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Zita Steiber, Eva Sipos, Katalin Hegyi, Gabor Halmos, Gabor Mehes, Andrea Treszl; Aneuploidy of chromosome 3 and 4 in human uveal melanomas detected by fluorescence in situ hybridization. Invest. Ophthalmol. Vis. Sci. 2014;55(13):6444.
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© ARVO (1962-2015); The Authors (2016-present)
Although the incidence of uveal melanoma (UM) is low, it is the most common primary intraocular malignancy. In our previous study, we demonstrated that high percentage (47%) of UMs express the type-I receptor for Luteinizing Hormone-Releasing Hormone (LHRH-R). The gene encoding LHRH-R is harbored by chromosome 4q21.2, however the numerical aberrations of this chromosome 4 have never been studied by fluorescence in situ hybridization (FISH) in UM. In the present study, our aim was to investigate the copy number of chromosome 3, the monosomy of which has been implicated in the aggressive behavior of UM, and chromosome 4 in the same human UM samples.
UM specimens were obtained from 46 patients at the time of enucleation at the Department of Ophthalmology, University of Debrecen, Hungary. Concomitant numerical aberrations of chromosome 3 and 4 were studied by FISH with centromere specific probes and the results analysed by D'Agostino-Pearson omnibus test and Spearman correlation.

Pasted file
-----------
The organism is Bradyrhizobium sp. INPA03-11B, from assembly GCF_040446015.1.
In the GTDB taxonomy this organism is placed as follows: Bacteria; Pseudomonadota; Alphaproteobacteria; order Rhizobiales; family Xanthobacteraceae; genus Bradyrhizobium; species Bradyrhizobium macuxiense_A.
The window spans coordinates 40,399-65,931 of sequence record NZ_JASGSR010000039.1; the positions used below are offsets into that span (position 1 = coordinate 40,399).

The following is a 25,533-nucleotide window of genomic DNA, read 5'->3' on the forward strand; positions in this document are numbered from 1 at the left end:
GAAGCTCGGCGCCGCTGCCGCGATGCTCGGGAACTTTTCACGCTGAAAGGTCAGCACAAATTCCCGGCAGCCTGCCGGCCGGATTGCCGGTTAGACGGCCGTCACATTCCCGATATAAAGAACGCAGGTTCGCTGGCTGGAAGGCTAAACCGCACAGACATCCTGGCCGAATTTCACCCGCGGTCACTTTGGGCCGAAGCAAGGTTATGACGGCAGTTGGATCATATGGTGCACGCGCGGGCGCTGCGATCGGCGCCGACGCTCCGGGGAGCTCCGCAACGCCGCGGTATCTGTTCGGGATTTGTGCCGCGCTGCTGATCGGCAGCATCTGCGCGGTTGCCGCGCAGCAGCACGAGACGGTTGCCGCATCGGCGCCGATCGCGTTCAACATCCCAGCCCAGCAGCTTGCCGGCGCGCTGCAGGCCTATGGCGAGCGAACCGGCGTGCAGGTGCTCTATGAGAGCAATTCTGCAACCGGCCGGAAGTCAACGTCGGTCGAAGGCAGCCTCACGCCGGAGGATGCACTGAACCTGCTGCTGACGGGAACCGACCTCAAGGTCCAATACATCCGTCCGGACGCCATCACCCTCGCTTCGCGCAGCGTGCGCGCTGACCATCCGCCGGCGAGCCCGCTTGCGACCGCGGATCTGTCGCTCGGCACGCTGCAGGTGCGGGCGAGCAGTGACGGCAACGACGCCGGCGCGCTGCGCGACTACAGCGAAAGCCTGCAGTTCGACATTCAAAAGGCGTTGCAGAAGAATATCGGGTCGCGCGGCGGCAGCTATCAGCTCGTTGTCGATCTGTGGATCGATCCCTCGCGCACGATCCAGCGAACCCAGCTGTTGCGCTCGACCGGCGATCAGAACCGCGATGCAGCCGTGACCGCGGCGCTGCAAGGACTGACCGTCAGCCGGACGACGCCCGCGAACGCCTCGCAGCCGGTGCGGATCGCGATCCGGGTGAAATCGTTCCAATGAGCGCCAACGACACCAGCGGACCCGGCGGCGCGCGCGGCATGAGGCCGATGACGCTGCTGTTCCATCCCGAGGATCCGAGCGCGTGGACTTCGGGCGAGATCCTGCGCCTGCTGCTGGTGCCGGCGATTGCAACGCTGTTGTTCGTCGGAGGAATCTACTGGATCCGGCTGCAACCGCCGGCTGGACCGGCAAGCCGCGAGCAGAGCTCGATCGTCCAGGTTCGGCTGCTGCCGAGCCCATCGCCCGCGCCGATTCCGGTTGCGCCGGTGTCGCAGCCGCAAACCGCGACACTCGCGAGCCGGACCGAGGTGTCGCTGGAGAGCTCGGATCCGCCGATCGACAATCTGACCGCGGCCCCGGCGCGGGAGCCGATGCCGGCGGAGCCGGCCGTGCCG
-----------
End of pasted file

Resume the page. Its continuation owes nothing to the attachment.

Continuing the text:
Chromosome 4 could be detected in normal 2 copies only in 3 (6%) of our samples, while 33 cases (72%) showed more than 2 signals/nucleus. Two specimens showed monosomy for this chromosome. The presence of copy number alterations of chromosome 4 did not correlate with the presence of LHRH-R expression. Monosomy of chromosome 3 could be found in 16 (35%) samples. In 6 specimens (13%) we could detect more than 2 copies of chromosome 3.
Based on our results, chromosome 4 is present in abnormal number in the majority of UMs. The rate of monosomy of chromosome 3 differs from that published in the literature (50%). This difference might be partially explained by the possibly diverse genetic background of the Hungarian population. According to our statistical analysis, there is a moderate (Spearman r=0.42; 0.139-0.639; CI=0.95%) but statistically significant (p=0.0036) correlation between the copy number of chromosome 3 and 4. Our results provide new information about the genetic background of this aggressive malignancy and could contribute to determine more precisely the prognosis and efficient therapeutic approaches of this malignancy.
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